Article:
Before midnight the entire town was a semicircle of fire, and it seemed as if nothing could escape; mercifully, after midnight the wind suddenly changed and the flames, instead of licking further eastward, blazed straight southwards to the bay, setting fire to the barques that lay alongside the quay. These barques had been doing excellent work during the progress of the fire, and since the quay was till now untouched they had been able to save the inhabitants and some stores. Now moving out for safety, they spread the fire to other ships, and there was much confusion in the bay for a time. Nevertheless, the change of wind certainly saved the remainder of Salonika, and when daylight broke, though the fire had not stopped, and, indeed, continued to smoulder for days, the danger was over.
On all sides we heard praises of the British lorry-drivers, who worked most strenuously and considerately for all, especially the women and children. Of other Allies it was said that the drivers were not above taking tips and that much stealing went on (this is possible, for all the well-stocked shops were completely looted). It was said, too, that it was revolting to see the Russians lying in the gutters drinking the wine which flowed down from the burst barrels in the store-houses on the quay. Olive Kelso King did splendid work in this fire, and was awarded the Gold Medal for bravery by the Serbian Headquarters for which she was now working.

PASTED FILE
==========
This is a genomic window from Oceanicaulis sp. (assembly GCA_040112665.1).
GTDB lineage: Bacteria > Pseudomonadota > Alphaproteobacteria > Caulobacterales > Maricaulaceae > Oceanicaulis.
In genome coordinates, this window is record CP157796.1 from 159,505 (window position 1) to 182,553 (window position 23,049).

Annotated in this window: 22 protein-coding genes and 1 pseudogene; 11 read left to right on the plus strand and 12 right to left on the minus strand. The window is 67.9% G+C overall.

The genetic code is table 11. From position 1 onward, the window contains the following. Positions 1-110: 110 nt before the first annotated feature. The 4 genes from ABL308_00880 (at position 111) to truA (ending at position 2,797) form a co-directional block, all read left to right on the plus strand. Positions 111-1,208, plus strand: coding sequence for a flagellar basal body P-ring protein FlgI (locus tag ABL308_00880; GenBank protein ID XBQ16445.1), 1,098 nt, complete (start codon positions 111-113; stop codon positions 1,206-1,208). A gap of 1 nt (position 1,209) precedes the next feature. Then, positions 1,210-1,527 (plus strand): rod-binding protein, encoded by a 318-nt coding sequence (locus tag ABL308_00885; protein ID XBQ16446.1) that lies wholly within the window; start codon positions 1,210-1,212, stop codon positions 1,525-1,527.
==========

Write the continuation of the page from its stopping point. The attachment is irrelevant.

A few days later we went down to see the town, which was still smouldering and hardly recognisable. All the quayside buildings were completely gutted, and nothing remained of Venizelos Street or the Bazaar but masses of masonry; every shop and hotel had been wiped out, the roads were blocked with smouldering debris, and the whole place was desolation. The Turkish quarter, however, nestled on the hillside as cheerfully as ever, and the old walls and the mosques rose dignified among the desolation, save the beautiful Church of St Demetrius, which was almost completely destroyed. Many Salonicians were heavily insured with British Insurance Companies, who paid up the full amounts at once, much to the amazement of the inhabitants, who thought it a wonderful and noble act of generosity.
Salonika was soon in working order again, though no attempt was made to rebuild it. The inhabitants went back into the skeletons of their shops, raised tarpaulins and corrugated iron, and carried on as brisk a trade as before. Great fires must have occurred many times there during the previous centuries, and the inhabitants seemed to take it all as a matter of course, and hardly ever alluded to it.
|Looking West at the Fire|
There was great discussion as to whether it was caused by enemy incendiarism, and since Salonika was full of spies this would not have been a difficult matter; on the previous day Monastir had been evacuated because of a fire caused by incendiary bombs, and Florina had likewise suffered. Be that as it may, the official opinion seemed to be that it was accidental, and was caused by a careless housewife upsetting some boiling fat on the fire.
First published in With a Woman’s Unit in Salonika, Serbia and Sebastopol, by Dr Isabel Emslie Hutton (Williams & Norgate, 1928)
The city was left in complete chaos after the fire but the government had to reconstruct itself. But there was a new plan for Thessaloniki, a want for a more urban city feel. The minister of transports, Alexandros Papanastasiou, was chosen to lead this task and created the "International Committee for the New Plan of Thessaloniki." Ernet Hebrard was chosen to be the head architect, and the goal was to redevelop the city according to European lines. After the reconstruction, the city had better squares, transportation, and less cluttered streets.
Sources: Wikicommons, The Great Fire of 1917, The Independent, and Mental Floss